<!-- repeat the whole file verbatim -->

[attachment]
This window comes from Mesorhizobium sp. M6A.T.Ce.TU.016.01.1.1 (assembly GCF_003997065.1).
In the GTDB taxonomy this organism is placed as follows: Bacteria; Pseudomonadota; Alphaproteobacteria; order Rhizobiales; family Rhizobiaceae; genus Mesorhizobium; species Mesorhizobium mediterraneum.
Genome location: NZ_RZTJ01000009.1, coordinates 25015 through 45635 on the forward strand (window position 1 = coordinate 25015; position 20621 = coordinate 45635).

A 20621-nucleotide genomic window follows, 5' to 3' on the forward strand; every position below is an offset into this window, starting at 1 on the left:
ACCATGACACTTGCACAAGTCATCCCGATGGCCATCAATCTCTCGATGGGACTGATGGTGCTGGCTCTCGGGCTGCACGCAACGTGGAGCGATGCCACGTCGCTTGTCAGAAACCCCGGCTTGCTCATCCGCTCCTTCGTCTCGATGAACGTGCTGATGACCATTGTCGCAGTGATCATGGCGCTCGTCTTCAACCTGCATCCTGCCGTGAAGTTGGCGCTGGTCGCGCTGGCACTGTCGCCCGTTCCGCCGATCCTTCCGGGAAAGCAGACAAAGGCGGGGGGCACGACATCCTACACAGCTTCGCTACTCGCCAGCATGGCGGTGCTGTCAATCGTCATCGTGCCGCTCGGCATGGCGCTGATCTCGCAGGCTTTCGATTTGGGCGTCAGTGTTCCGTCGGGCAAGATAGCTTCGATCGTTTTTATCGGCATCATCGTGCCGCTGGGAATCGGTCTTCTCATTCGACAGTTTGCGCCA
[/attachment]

This window comes from Mesorhizobium sp. M6A.T.Ce.TU.016.01.1.1 (assembly GCF_003997065.1).
In the GTDB taxonomy this organism is placed as follows: Bacteria; Pseudomonadota; Alphaproteobacteria; order Rhizobiales; family Rhizobiaceae; genus Mesorhizobium; species Mesorhizobium mediterraneum.
Genome location: NZ_RZTJ01000009.1, coordinates 25015 through 45635 on the forward strand (window position 1 = coordinate 25015; position 20621 = coordinate 45635).

A 20621-nucleotide genomic window follows, 5' to 3' on the forward strand; every position below is an offset into this window, starting at 1 on the left:
ACCATGACACTTGCACAAGTCATCCCGATGGCCATCAATCTCTCGATGGGACTGATGGTGCTGGCTCTCGGGCTGCACGCAACGTGGAGCGATGCCACGTCGCTTGTCAGAAACCCCGGCTTGCTCATCCGCTCCTTCGTCTCGATGAACGTGCTGATGACCATTGTCGCAGTGATCATGGCGCTCGTCTTCAACCTGCATCCTGCCGTGAAGTTGGCGCTGGTCGCGCTGGCACTGTCGCCCGTTCCGCCGATCCTTCCGGGAAAGCAGACAAAGGCGGGGGGCACGACATCCTACACAGCTTCGCTACTCGCCAGCATGGCGGTGCTGTCAATCGTCATCGTGCCGCTCGGCATGGCGCTGATCTCGCAGGCTTTCGATTTGGGCGTCAGTGTTCCGTCGGGCAAGATAGCTTCGATCGTTTTTATCGGCATCATCGTGCCGCTGGGAATCGGTCTTCTCATTCGACAGTTTGCGCCA